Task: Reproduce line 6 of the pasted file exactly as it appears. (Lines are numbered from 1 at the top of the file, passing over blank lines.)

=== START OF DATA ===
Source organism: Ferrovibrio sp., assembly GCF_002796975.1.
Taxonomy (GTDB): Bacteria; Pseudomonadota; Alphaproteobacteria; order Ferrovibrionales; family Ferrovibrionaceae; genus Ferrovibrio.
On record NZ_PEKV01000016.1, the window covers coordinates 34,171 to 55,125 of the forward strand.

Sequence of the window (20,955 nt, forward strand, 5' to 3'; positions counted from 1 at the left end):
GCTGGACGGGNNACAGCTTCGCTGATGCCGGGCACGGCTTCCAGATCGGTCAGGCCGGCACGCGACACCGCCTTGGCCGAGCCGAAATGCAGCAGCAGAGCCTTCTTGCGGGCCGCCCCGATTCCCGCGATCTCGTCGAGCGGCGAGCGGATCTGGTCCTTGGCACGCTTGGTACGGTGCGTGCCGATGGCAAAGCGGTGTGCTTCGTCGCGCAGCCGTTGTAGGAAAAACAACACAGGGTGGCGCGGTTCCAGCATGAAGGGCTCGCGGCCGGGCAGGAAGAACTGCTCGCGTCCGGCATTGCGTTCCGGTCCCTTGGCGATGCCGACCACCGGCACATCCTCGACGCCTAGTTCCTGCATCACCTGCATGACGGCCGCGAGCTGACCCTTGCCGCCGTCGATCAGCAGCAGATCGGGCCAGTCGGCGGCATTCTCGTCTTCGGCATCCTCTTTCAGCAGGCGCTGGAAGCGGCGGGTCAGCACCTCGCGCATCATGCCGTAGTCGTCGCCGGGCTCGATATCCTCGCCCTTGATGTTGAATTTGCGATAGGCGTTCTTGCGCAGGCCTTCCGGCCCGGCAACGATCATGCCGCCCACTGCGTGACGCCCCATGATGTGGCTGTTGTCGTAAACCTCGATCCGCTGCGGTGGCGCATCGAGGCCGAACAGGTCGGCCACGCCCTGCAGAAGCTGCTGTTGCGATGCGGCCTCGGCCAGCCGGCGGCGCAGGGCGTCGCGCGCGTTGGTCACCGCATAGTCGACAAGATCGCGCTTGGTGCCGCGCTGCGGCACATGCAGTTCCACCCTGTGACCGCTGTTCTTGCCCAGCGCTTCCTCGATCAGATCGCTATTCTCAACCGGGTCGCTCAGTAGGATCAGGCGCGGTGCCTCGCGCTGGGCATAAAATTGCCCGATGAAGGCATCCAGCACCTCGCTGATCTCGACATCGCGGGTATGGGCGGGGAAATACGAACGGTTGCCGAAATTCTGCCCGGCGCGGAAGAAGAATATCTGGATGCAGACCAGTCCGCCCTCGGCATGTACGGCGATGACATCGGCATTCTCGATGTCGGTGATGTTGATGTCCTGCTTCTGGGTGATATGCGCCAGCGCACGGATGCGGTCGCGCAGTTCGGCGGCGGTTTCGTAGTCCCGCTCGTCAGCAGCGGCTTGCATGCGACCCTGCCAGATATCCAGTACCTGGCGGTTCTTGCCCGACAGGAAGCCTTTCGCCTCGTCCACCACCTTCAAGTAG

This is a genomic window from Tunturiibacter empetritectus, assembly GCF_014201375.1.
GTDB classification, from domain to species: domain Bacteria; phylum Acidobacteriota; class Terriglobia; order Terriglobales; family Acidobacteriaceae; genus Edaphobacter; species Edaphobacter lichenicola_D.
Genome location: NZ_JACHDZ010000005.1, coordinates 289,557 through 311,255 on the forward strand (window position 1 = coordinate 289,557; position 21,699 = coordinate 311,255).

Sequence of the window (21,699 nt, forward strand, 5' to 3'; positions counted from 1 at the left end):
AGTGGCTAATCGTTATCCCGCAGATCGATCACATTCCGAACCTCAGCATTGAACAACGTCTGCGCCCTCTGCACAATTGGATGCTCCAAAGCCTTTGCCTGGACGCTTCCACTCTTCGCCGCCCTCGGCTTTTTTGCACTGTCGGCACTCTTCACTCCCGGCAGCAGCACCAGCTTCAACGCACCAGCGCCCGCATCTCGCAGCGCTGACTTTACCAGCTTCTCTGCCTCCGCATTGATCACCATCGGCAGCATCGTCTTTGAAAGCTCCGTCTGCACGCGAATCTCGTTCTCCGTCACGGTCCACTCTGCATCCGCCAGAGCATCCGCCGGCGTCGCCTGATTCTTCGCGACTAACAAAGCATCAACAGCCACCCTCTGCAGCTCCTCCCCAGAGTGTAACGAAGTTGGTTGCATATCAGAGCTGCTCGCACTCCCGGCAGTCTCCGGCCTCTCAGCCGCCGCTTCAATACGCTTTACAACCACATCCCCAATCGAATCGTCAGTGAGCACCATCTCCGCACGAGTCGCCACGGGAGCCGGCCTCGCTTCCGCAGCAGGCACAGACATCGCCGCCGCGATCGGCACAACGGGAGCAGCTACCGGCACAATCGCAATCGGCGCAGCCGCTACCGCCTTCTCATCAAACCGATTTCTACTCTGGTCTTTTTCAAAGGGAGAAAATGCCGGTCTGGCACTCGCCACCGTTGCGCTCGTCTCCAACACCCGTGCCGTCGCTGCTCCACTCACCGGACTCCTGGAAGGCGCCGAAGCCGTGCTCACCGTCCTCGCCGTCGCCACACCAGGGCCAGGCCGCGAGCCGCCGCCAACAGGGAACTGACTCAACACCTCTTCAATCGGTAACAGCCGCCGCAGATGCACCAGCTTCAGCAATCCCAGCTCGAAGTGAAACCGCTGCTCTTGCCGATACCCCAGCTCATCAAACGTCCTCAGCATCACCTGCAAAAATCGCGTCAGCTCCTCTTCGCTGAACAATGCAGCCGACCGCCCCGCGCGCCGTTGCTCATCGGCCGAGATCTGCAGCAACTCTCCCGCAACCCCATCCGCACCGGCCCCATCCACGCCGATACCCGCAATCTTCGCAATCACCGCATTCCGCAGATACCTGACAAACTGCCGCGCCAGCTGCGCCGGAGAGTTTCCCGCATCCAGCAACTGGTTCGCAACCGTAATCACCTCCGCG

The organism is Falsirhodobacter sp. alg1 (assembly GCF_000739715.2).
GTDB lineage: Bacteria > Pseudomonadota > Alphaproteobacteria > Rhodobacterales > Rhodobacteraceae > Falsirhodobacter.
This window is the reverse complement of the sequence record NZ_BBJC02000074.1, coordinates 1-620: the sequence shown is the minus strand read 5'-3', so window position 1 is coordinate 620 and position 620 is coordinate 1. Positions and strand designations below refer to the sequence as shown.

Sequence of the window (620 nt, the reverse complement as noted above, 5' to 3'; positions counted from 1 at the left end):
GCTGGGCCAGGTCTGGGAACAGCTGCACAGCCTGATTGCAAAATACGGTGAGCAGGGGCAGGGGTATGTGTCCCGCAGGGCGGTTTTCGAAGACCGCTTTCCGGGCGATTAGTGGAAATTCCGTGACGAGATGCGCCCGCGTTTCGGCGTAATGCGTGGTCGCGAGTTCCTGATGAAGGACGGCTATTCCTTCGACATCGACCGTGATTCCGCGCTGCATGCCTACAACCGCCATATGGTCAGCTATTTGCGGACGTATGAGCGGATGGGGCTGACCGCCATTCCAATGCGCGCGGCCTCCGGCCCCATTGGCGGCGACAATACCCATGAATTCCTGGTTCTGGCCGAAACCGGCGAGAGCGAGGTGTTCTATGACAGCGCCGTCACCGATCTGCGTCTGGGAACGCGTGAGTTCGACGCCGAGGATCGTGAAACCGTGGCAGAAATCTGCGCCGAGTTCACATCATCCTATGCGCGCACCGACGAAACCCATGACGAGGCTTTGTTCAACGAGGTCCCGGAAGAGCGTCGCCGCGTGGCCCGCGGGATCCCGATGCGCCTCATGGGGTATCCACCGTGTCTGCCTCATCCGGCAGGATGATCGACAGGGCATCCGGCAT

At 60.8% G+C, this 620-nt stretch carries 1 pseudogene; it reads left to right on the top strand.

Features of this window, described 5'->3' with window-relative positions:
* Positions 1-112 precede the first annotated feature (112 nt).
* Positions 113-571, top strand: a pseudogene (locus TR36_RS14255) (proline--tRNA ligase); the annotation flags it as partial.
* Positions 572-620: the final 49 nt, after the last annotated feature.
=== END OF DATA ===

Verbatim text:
This is a genomic window from Tunturiibacter empetritectus, assembly GCF_014201375.1.